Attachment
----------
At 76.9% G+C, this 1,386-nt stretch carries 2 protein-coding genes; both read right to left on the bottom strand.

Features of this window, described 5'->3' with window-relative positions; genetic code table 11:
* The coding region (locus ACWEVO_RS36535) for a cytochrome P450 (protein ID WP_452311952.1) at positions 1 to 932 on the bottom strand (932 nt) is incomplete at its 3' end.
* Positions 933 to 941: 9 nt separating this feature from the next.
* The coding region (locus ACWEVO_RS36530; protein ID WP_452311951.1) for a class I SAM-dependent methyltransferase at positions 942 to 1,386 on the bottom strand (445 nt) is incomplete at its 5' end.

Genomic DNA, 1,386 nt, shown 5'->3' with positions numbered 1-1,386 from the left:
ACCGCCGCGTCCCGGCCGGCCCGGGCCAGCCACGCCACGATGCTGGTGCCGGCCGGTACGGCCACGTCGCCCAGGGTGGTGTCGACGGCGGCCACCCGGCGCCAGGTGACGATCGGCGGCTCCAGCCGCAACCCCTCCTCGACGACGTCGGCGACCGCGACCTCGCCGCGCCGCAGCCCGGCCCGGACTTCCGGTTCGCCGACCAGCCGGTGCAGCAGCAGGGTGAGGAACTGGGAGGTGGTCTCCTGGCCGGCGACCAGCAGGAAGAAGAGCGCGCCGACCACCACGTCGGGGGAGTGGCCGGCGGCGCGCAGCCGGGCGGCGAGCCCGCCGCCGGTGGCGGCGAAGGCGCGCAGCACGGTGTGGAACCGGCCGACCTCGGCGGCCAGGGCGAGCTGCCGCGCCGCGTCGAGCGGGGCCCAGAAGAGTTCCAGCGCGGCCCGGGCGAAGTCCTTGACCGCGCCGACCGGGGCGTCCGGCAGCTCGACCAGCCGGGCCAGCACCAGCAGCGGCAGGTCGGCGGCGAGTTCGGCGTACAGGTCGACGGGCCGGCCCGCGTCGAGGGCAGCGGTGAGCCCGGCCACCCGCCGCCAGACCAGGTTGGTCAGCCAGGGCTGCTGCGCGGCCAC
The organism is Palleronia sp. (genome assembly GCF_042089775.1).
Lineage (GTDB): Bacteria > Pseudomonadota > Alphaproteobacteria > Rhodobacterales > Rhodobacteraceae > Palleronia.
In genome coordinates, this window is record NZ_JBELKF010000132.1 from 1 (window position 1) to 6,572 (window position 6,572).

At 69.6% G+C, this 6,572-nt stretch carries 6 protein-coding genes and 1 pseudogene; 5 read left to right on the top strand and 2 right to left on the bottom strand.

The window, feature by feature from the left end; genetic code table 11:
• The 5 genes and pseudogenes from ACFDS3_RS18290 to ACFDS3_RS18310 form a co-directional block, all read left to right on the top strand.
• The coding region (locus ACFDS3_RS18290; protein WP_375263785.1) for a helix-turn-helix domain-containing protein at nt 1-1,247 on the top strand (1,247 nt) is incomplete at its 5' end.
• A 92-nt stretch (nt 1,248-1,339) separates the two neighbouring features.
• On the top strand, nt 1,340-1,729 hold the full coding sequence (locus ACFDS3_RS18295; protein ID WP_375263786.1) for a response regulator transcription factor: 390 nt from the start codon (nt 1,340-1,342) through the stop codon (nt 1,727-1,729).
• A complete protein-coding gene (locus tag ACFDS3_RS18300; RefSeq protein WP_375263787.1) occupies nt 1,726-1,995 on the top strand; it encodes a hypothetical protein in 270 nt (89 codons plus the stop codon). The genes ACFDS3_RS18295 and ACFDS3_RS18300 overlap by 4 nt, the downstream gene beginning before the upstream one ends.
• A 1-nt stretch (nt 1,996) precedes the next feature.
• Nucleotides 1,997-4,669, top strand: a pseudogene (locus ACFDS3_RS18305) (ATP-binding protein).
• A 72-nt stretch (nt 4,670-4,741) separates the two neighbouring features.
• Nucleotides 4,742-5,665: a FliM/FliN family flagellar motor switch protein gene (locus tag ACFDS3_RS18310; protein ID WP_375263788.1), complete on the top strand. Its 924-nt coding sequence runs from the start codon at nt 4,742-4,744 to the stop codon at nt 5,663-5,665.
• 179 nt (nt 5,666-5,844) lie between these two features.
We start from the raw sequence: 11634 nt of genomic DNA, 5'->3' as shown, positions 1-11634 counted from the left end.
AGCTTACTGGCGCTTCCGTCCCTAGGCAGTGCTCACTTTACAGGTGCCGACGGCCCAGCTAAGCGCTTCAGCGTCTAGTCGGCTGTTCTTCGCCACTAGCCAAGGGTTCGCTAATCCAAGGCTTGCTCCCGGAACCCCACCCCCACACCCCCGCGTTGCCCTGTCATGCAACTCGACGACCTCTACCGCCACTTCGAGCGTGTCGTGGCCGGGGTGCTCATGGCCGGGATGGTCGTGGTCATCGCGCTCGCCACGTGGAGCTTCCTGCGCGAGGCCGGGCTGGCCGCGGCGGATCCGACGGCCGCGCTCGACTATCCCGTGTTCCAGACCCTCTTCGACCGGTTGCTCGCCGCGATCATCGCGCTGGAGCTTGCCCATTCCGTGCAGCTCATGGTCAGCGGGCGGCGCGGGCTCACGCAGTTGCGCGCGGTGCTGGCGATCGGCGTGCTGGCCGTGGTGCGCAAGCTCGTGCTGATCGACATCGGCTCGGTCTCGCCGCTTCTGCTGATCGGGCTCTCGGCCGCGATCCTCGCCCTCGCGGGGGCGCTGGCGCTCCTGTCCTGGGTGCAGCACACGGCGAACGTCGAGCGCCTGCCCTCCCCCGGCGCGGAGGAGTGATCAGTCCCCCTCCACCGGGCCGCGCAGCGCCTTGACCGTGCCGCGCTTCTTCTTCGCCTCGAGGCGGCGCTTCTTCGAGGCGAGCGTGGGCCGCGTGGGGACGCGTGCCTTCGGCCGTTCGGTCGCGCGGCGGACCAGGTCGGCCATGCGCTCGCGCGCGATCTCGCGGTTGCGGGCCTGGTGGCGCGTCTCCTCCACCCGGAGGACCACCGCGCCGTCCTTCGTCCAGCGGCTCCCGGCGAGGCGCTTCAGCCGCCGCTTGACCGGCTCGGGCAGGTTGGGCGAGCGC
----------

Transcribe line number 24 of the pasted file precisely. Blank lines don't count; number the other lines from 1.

AGCTTACTGGCGCTTCCGTCCCTAGGCAGTGCTCACTTTACAGGTGCCGACGGCCCAGCTAAGCGCTTCAGCGTCTAGTCGGCTGTTCTTCGCCACTAGCCAAGGGTTCGCTAATCCAAGGCTTGCTCCCGGAACCCCACCCCCACACCCCCGCGTTGCCCTGTCATGCAACTCGACGACCTCTACCGCCACTTCGAGCGTGTCGTGGCCGGGGTGCTCATGGCCGGGATGGTCGTGGTCATCGCGCTCGCCACGTGGAGCTTCCTGCGCGAGGCCGGGCTGGCCGCGGCGGATCCGACGGCCGCGCTCGACTATCCCGTGTTCCAGACCCTCTTCGACCGGTTGCTCGCCGCGATCATCGCGCTGGAGCTTGCCCATTCCGTGCAGCTCATGGTCAGCGGGCGGCGCGGGCTCACGCAGTTGCGCGCGGTGCTGGCGATCGGCGTGCTGGCCGTGGTGCGCAAGCTCGTGCTGATCGACATCGGCTCGGTCTCGCCGCTTCTGCTGATCGGGCTCTCGGCCGCGATCCTCGCCCTCGCGGGGGCGCTGGCGCTCCTGTCCTGGGTGCAGCACACGGCGAACGTCGAGCGCCTGCCCTCCCCCGGCGCGGAGGAGTGATCAGTCCCCCTCCACCGGGCCGCGCAGCGCCTTGACCGTGCCGCGCTTCTTCTTCGCCTCGAGGCGGCGCTTCTTCGAGGCGAGCGTGGGCCGCGTGGGGACGCGTGCCTTCGGCCGTTCGGTCGCGCGGCGGACCAGGTCGGCCATGCGCTCGCGCGCGATCTCGCGGTTGCGGGCCTGGTGGCGCGTCTCCTCCACCCGGAGGACCACCGCGCCGTCCTTCGTCCAGCGGCTCCCGGCGAGGCGCTTCAGCCGCCGCTTGACCGGCTCGGGCAGGTTGGGCGAGCGC